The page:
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Visitor centre wins metal fabrication honours

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by Peter Kenter last update:Sep 9, 2014

Since it opened in 2011, the $21.9 million VanDusen Botanical Garden Visitor Centre in Vancouver has been certified LEED Platinum and continues to garner awards.
The metal roof on Vancouver’s VanDusen Botanical Garden Visitor Centre recently won a 2013 Metal Construction Association award.
The metal roof on Vancouver’s VanDusen Botanical Garden Visitor Centre recently won a 2013 Metal Construction Association award. - Photo: Keith Panel Systems

The latest is the Metal Construction Association’s (MCA) 2013 award for Metal Roofing.

The award recognized the metal roofing material supplied by MCA member 3A Composites USA of Statesville, N.C.

The project employed Alucobond naturAL Aluminum Composite Material panels — a panel consisting of two 0.020 inch aluminum cover sheets thermobonded to a 4mm-thick polyethylene core.

“This Canadian project is one of our shining moments,” said Ben Branham, architectural marketing manager with 3A Composites.

“It was a natural for our submission to the MCA awards.”

A glulam wood structure and the panels were married to create the free-form design.

The roof covers more than 1,100 square metres and includes five petals that radiate from a central skylight.

The roof pitch ranges from two to 55 degrees, undulates significantly, slopes down to form a wall and ends at the ground.

MCA judges noted that “this is a beautifully executed building, with a roof crafted with exquisite detailing. The natural finish metal chosen for the building is easy to maintain.”

>>Perkins+Will Canada was the project architect and Ledcor Group of Companies was the contractor on behalf of client the Board of Parks and Recreation, Vancouver.

Rebecca McDiarmid, senior project manager with Ledcor and project manager for the centre notes that the original design called for a shingled sheet metal product.

“The roof edge had to be built from a durable material with a specific look to accentuate the roof lines that undulate in three dimensions,” she says.

The metal roof fabricator and installer for the project was >Keith Panel Systems Co., Ltd. (KPS) of North Vancouver.

“What we created is more than just a roof — it’s an architectural metal feature that became the signature of the building,” said Doug Dalzell, general manager and founder of KPS.

“The roof is the structure underneath, whereas Alucobond was chosen to fulfill the architectural statement. It can be shaped and formed like no other product. It’s virtually alive. KPS has completed nearly 3,000 projects with Alucobond.”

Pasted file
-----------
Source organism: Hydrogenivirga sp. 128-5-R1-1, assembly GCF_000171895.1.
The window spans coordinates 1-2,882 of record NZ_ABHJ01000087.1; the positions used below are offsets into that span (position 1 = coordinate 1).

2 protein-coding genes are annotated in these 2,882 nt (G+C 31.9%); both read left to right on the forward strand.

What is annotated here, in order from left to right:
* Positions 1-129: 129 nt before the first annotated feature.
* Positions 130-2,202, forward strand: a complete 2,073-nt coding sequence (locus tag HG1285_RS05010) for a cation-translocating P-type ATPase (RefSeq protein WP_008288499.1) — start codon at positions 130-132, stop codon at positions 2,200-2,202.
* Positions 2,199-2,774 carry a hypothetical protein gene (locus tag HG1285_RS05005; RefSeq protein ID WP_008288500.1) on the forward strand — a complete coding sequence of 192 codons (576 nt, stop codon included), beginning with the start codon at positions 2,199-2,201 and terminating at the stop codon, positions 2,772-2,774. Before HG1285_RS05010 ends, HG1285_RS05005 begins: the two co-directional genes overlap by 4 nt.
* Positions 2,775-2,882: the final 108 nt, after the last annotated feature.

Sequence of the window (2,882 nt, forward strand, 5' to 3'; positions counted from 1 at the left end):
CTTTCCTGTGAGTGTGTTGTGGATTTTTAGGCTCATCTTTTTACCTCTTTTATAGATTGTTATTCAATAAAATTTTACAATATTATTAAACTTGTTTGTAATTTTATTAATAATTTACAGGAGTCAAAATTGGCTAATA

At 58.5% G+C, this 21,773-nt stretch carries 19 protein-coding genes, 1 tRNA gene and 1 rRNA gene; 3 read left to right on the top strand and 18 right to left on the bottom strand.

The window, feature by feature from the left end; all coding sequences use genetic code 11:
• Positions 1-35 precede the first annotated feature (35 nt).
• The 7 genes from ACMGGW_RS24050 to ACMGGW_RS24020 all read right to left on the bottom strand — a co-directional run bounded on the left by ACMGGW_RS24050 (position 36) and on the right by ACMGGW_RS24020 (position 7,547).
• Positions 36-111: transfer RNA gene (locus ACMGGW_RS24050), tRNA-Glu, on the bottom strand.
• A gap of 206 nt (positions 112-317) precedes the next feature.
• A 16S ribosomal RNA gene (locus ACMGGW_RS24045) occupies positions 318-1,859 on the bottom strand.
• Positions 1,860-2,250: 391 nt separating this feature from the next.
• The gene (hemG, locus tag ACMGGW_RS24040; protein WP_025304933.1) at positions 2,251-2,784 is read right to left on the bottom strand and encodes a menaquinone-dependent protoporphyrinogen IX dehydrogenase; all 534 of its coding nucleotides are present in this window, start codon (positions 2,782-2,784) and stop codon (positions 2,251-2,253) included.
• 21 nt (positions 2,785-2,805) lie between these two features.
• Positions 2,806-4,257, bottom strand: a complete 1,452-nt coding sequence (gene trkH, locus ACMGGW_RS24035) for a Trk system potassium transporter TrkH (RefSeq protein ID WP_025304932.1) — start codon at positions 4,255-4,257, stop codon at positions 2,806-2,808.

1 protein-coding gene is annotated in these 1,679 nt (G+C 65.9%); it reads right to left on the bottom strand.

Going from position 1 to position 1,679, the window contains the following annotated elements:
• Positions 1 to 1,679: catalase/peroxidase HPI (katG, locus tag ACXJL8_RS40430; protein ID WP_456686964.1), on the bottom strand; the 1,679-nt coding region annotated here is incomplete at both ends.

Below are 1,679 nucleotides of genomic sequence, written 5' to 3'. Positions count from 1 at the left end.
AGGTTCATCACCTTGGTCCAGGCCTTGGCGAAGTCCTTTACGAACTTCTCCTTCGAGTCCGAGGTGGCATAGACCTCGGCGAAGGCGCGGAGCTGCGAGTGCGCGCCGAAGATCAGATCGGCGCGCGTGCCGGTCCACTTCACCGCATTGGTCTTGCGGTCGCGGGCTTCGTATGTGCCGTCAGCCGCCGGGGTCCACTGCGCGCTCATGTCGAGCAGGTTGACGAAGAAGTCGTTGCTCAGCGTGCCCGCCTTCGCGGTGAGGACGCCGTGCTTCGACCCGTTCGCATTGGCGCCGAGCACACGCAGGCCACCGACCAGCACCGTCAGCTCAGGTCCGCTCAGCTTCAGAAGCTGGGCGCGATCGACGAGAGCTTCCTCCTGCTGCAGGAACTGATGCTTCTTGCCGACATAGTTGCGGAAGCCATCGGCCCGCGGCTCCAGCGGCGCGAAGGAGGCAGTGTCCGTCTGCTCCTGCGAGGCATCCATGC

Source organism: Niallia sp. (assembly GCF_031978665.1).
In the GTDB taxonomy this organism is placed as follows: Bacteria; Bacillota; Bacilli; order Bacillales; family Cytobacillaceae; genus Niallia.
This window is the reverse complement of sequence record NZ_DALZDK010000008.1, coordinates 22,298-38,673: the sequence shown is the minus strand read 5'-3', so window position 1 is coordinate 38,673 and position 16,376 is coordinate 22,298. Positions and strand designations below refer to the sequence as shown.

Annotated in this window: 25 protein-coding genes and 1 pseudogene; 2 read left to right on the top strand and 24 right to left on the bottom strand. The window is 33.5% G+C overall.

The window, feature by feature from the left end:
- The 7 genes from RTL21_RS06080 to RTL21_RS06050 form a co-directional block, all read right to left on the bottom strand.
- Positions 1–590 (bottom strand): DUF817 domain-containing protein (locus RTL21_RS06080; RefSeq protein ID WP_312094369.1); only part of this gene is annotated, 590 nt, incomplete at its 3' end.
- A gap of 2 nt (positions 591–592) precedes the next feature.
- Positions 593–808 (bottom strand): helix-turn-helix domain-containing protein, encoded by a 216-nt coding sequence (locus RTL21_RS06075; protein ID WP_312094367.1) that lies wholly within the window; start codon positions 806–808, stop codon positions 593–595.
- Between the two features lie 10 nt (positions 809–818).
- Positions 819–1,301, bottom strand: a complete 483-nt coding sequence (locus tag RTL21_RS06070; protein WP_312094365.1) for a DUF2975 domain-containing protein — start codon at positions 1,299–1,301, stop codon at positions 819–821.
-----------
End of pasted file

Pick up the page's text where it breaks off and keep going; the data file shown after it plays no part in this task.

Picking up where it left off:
Fully recyclable, Alucobond also met the standards of the Living Building Challenge, a stringent measurement of sustainability in the built environment put forth by the International Living Future Institute.

Dalzell said that much of the heavy lifting occurred in the design development phase of the project, including the fabrication of a full-scale prototype nine metres in length.

“We chose a segment that represented the most radical aspects of the roof edge. It featured both positive and negative curves and we developed it to the point where we proved to ourselves that we could achieve the shape and form of the final design,” said Dalzell.

A review by Ledcor and Perkins+Will met with approval.

“From the first factory mock-up, it was clear that KPS was able to get Alucobond to create a much smoother roof line with fewer seams than what had been designed initially,” said McDiarmid.

“It’s amazing what they were able to do with the prefabricated metal panels.”

Dalzell said that the roughly 1,500 individual panels were fabricated using a combination of CAD software, 3-D digital tools, and KPS know-how.

“We developed a custom rotating coupler that allowed the nosing piece to go through positive and negative slopes in both plan and elevation so that the roof edge followed the curvature shown in the architectural design,” said Dalzell. “From an engineering and installation perspective, we’ve never seen it applied before.”

Sharp & Diamond Landscape Architecture Inc. designed the living roof plantings, in harmony with the aluminum art form.

Dalzell noted that KPS took special care to maintain precise detailing of the system during installation.

“Without this ability, any attempt to create these radical shapes and forms would have appeared very crude,” he said.

“Refined workmanship was an important contribution to the success of the architectural design.”

last update:Sep 9, 2014

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